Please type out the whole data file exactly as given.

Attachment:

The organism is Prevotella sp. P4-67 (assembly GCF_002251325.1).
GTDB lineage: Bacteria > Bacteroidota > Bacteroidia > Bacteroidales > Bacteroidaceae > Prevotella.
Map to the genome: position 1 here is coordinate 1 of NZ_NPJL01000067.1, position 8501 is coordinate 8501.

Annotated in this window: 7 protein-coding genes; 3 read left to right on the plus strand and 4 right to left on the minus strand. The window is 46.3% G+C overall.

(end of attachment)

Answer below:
The organism is Prevotella sp. P4-67 (assembly GCF_002251325.1).
GTDB lineage: Bacteria > Bacteroidota > Bacteroidia > Bacteroidales > Bacteroidaceae > Prevotella.
Map to the genome: position 1 here is coordinate 1 of NZ_NPJL01000067.1, position 8501 is coordinate 8501.

Annotated in this window: 7 protein-coding genes; 3 read left to right on the plus strand and 4 right to left on the minus strand. The window is 46.3% G+C overall.